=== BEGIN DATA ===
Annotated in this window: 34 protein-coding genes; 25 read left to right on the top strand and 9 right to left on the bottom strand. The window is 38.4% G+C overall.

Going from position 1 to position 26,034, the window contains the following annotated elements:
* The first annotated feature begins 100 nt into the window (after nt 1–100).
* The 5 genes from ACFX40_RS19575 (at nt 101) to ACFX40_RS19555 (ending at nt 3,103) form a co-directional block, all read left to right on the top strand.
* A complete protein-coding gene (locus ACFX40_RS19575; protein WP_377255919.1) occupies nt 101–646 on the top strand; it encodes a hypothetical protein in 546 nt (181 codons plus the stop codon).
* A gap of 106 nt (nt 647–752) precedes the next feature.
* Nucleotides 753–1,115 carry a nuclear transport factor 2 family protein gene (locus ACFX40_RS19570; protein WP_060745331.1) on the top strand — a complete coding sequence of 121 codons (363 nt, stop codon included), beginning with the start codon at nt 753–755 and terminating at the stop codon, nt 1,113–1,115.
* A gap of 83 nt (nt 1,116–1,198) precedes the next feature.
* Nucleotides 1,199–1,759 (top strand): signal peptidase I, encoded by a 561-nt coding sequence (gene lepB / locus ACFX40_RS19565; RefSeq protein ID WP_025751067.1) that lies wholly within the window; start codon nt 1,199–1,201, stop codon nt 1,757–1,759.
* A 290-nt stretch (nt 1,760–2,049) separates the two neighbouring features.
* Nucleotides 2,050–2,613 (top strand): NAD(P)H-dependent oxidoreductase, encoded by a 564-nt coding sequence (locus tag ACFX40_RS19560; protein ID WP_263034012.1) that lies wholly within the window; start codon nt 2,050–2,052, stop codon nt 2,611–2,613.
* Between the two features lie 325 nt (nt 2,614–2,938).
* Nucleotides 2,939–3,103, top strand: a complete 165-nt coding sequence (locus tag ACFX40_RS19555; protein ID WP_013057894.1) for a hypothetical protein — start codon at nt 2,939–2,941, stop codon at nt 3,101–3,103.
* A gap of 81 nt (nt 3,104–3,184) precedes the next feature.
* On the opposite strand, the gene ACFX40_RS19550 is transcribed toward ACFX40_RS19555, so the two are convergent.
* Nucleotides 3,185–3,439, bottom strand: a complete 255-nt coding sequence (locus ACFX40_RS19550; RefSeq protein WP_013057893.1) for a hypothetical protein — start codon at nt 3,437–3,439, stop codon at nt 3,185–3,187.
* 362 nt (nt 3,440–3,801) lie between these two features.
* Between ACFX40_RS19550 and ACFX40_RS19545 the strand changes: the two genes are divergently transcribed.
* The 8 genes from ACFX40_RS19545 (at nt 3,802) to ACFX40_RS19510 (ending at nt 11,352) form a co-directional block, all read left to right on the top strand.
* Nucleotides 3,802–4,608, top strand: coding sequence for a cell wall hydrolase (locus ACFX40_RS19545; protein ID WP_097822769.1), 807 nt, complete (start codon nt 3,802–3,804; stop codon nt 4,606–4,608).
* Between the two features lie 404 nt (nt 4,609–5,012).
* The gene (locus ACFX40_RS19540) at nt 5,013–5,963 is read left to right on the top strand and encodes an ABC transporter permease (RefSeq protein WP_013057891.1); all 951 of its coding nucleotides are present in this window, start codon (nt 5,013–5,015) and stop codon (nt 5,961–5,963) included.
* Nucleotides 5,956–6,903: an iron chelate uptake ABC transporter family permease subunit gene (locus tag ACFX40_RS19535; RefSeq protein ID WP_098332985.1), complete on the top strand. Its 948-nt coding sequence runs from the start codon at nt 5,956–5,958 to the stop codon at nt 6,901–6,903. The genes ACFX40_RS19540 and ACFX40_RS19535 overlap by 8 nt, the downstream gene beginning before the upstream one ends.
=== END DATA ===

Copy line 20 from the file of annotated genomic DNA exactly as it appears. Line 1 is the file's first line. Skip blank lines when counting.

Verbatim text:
* Nucleotides 3,802–4,608, top strand: coding sequence for a cell wall hydrolase (locus ACFX40_RS19545; protein ID WP_097822769.1), 807 nt, complete (start codon nt 3,802–3,804; stop codon nt 4,606–4,608).